Flood was upset at the trade. He had heard about it from a reporter. The Phillies were a horrible team and played in delapidated old Connie Mack Stadium. He also believed that the Philadelphia fans were racists. The Phillies were the last Major League baseball club to add a black player to their roster.
Flood refused to report to the Phillies. Instead, he decided to challenge baseball's Reserve Clause, saying it was un-fair to keep players signed for life, even though they had fulfilled their contracts.
The Phillies had offered Flood a $100,000 contract. A very hefty sum for that time. After consulting with the head of the Player's Union, Marvin Miller, Flood decided to go ahead with his lawsuit. Miller assured him that the costs would be paid by the player's union.
Baseball Commissioner Bowie Kuhn recieved the following letter from Curt Flood:
December 24, 1969
After twelve years in the major leagues, I do not feel I am a piece of property to be bought and sold irrespective of my wishes. I believe that any system which produces that result violates my basic rights as a citizen and is inconsistent with the laws of the United States and of the several States.
It is my desire to play baseball in 1970, and I am capable of playing. I have received a contract offer from the Philadelphia club, but I believe I have the right to consider offers from other clubs before making any decision. I, therefore, request that you make known to all Major League clubs my feelings in this matter, and advise them of my availability for the 1970 season.
Of course, Commissioner Kuhn denied Flood's request, so Curt Flood filed a $4.1 million law suit against Bowie Kuhn and Major League Baseball.
Flood alleged that Major League Baseball was in violation of Federal, anti-trust laws.
Curt Flood went on several television shows stating that the reserve clause kept him in slavery. He got little sympathy comparing himself to a slave because of his annual $90,000 salary.
Flood was also upset because, although several retired players testified on his behalf, not one single active player testified or even showed up at the trial.
Flood's case soon went to the U.S. Supreme Court. His attorney argued that the reserve clause controlled wages and limited players to one team for life. Major League Baseball's lawyers countered by saying that what Bowie Kuhn had done was for the good of the game.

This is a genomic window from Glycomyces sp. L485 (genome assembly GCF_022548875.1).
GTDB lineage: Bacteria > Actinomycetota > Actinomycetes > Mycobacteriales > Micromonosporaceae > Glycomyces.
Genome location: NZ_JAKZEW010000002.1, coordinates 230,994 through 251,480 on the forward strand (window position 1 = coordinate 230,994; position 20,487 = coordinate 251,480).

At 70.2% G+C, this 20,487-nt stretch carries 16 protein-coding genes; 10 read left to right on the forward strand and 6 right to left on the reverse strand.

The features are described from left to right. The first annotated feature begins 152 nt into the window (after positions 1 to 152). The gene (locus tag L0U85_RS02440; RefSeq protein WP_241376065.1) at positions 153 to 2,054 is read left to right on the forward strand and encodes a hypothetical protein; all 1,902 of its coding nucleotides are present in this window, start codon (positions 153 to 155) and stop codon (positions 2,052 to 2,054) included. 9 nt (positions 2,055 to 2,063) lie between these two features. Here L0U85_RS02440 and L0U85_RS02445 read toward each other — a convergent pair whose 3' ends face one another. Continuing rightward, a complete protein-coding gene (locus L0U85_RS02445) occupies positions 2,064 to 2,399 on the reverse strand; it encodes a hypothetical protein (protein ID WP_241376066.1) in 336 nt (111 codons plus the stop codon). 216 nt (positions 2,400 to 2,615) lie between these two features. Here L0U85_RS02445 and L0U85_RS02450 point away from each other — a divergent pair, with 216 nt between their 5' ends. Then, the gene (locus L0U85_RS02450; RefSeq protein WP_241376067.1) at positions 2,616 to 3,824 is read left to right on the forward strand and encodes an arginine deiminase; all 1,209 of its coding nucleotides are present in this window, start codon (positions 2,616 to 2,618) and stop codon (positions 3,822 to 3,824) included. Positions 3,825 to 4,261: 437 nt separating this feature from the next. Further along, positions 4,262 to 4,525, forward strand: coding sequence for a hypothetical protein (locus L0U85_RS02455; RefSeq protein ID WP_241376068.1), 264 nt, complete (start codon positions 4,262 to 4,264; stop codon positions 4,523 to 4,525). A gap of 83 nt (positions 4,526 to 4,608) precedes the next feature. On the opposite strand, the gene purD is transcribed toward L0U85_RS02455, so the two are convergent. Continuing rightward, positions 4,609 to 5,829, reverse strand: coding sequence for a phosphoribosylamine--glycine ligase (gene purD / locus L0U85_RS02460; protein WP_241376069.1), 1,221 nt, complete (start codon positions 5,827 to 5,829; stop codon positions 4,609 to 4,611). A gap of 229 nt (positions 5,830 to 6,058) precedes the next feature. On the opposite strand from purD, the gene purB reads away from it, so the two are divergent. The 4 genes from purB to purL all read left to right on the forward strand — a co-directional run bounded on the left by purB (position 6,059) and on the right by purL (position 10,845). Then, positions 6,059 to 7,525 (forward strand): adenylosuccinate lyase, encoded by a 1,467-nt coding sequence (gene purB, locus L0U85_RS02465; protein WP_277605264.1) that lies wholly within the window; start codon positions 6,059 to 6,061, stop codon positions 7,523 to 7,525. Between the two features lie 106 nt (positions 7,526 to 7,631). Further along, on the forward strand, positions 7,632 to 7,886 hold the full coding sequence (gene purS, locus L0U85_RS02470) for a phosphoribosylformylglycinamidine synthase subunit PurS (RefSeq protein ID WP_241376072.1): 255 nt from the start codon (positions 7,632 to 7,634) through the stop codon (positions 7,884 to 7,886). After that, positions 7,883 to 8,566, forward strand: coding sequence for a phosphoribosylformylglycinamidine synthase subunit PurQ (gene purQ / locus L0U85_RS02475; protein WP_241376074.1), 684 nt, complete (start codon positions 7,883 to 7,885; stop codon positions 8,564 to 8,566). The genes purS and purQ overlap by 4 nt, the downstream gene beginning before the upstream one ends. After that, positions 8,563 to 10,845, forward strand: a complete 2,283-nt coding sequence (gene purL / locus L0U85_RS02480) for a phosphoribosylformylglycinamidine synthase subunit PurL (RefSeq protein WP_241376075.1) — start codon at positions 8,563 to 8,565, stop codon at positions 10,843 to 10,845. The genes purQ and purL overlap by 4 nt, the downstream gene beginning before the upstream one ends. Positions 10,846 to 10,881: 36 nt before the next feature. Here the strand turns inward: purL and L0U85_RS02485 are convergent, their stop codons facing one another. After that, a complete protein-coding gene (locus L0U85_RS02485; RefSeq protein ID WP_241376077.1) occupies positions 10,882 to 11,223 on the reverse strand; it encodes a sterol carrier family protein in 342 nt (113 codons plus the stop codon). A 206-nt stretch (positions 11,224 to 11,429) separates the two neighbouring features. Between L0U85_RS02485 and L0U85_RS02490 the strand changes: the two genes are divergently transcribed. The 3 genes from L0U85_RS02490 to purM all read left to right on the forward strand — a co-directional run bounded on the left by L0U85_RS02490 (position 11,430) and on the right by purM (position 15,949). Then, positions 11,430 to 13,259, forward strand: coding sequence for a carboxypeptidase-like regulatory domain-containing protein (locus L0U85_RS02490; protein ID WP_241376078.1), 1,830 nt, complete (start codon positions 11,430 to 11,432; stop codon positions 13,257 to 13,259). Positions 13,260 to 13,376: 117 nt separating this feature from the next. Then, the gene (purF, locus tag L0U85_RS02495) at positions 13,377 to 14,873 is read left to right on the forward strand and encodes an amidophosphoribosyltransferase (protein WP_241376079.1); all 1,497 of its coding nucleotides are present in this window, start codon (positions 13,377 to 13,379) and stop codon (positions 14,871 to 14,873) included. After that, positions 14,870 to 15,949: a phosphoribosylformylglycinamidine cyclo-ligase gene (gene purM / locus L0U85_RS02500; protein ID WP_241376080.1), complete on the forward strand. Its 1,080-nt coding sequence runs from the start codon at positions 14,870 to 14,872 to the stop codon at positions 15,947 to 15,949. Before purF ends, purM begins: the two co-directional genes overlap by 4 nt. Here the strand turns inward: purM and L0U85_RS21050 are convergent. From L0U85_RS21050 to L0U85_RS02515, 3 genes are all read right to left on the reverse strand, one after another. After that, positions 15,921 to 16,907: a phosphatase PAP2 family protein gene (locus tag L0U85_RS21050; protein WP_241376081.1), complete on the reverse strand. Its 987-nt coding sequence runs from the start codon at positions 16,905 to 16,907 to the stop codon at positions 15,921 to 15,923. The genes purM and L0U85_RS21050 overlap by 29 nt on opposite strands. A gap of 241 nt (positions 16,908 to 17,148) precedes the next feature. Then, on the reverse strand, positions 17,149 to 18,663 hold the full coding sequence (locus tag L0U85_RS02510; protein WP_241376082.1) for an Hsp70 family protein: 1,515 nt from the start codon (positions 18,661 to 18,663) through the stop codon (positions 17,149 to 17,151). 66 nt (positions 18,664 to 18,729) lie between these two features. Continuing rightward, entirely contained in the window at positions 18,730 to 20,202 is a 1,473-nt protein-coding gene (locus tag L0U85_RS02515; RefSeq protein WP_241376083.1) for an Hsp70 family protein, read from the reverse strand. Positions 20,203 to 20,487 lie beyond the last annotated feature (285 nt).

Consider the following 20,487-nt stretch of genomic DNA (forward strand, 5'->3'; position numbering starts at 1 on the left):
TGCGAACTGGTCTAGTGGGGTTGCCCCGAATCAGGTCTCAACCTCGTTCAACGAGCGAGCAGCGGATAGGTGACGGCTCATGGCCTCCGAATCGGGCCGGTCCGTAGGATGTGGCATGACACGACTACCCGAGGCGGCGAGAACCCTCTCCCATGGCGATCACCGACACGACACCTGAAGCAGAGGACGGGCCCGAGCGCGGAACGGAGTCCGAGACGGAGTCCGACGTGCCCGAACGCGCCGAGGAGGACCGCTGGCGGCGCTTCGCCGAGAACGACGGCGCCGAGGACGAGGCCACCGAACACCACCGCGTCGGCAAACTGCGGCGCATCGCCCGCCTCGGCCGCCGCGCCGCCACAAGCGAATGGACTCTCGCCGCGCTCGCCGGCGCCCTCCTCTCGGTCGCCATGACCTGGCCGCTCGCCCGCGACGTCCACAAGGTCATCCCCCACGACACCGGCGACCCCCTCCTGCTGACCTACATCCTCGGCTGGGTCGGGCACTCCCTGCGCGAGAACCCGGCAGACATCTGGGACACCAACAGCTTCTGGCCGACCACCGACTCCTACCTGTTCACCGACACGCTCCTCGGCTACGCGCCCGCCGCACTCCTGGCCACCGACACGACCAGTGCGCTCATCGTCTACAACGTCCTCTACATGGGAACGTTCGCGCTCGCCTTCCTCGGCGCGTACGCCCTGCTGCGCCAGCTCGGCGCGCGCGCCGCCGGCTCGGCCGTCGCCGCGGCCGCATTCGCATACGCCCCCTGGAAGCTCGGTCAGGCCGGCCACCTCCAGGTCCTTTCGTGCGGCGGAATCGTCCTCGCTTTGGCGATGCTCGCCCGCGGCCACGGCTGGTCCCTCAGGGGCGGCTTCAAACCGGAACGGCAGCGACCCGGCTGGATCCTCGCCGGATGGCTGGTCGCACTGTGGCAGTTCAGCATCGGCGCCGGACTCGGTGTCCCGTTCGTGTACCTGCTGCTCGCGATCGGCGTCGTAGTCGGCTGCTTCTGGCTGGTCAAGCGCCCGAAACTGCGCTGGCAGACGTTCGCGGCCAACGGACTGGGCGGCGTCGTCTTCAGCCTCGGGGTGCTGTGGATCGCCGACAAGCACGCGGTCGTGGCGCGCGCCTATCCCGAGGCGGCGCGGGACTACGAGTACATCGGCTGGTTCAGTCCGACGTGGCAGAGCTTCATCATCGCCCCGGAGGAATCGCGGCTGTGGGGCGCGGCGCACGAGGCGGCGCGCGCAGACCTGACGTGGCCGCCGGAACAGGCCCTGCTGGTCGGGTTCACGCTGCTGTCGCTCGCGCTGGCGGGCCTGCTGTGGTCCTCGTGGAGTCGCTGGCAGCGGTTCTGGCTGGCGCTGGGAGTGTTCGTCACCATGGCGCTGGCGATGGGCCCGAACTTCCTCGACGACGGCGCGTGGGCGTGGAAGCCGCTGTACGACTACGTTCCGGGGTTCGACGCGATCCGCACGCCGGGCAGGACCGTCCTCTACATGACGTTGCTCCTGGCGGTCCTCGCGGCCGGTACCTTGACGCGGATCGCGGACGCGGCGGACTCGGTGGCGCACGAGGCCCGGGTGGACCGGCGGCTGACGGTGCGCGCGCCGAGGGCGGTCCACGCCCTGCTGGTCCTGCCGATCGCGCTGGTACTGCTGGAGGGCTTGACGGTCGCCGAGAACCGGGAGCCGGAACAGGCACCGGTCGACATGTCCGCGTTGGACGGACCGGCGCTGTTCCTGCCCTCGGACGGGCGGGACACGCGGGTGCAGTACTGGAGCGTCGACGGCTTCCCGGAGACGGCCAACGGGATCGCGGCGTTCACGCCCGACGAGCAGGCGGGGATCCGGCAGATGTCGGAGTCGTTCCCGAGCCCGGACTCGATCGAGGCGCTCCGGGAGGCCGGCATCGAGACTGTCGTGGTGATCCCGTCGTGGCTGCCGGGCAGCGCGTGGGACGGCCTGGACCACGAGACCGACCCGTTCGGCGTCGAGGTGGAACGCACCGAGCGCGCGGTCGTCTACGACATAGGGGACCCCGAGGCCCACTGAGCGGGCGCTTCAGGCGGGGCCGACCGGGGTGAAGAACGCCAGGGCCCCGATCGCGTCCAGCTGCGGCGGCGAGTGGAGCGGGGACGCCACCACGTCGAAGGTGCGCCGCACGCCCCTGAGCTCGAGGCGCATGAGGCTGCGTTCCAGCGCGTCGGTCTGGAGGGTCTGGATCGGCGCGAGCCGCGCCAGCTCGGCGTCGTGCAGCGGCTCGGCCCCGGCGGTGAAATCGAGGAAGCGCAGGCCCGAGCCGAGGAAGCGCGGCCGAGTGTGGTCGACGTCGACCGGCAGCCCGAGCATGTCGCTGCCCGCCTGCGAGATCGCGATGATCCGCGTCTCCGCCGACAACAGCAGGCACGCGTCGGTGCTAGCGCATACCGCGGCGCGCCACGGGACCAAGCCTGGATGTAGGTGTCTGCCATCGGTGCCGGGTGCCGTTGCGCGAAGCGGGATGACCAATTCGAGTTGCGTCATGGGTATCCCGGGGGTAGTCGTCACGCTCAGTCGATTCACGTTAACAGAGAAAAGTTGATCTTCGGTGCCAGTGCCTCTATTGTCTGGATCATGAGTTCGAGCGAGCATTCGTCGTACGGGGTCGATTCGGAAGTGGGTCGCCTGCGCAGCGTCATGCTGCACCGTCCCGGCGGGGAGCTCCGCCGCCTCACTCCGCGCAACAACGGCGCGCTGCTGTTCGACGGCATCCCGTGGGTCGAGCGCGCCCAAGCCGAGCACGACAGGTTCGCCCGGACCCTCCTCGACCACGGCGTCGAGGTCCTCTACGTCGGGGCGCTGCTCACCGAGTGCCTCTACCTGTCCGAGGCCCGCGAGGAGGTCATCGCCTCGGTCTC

On June 19, 1972, the Supreme Court's decision came down. It was 5-3 in favor of Major League Baseball. Justice Lewis Powell had recused himself because he owned stock in Anheuser-Busch, which owned the Cardinals.
So the reserve clause stood...for now.
After the 1974 season, Oakland Athletic's pitcher Jim "Catfish" Hunter, accused owner Charlie Finley of breeching his contract. The case went before an arbitrator and Hunter won. He was declared a free agent and signed a five year deal with the New York Yankees for $3.75 million.
In December of 1975, baseball's iron clad Reserve Clause finally came apart. Los Angeles Dodger pitcher Andy Messersmith and Montreal Expo pitcher Dave McNally had both played the previous season without a contract. Both decided to try the open market. A panel of three arbitrators heard the case and ruled that the pitchers had no further obligations to their teams. Free Agency was born.
Major League Baseball appealed the decision to a Federal Court, but it was upheld. Free Agency was here to stay.
On January 11, 1977, Mike Schmidt of the Philadelphia Phillies, avoided free agency by signing for a record high $500,000 per year. Shortly after that, the owners opened their wallets and Major League Baseball salaries escalated. Here's a list of some of the first, million dollar deals.
Free Agency Salaries Per Season:
First $1 Million Contract: November 19, 1979- Nolan Ryan- $1,000,000- Houston Astros
First $2 Million Contract: February 7, 1982- George Foster- $2,040,000- New York Mets
First $3 Million Contract: November 22, 1989: Kirby Puckett- $3,000,000- Minnesota Twins
First $4 Million Contract: June 27, 1990: Jose Canseco - $4,700,000- Oakland A's
First $5 Million Contract: February 8, 1991: Roger Clemens - $5,380,250 - Boston Red Sox
First $6 Million Contract: March 2, 1992: Ryne Sandberg - Chicago Cubs - $7,100,000
First $8 Million Contract: January 31, 1996: Ken Griffey, Jr. - $8,500,000 -Seattle Mariners
Skips straight To First $11 Million Contract: Novenber 19, 1996 - Albert Belle - $11,000,000 -Chicago White Sox
First $12 Million Contract: December 12, 1997 - Pedro Martinez - $12,500,000 Boston Red Sox
First $13 Million Contract: October 26, 1998 - Mike Piazza - $13,000,000 - New York Mets
First $15 Million Contract: December 12, 1998 - Kevin Brown - $15,000,000 -Los Angeles Dodgers
First $17 Million Contract: October 20, 2000 - Carlos Delgado - $17,000,000 -Toronto Blue jays
First $20 Million Contract: December 11, 2000 - Manny Rameriez - $20,000,000 -Boston Red Sox
First $25 Million Contract: December 11, 2000 - Alex Rodriguez - $25,000,000 -Texas Rangers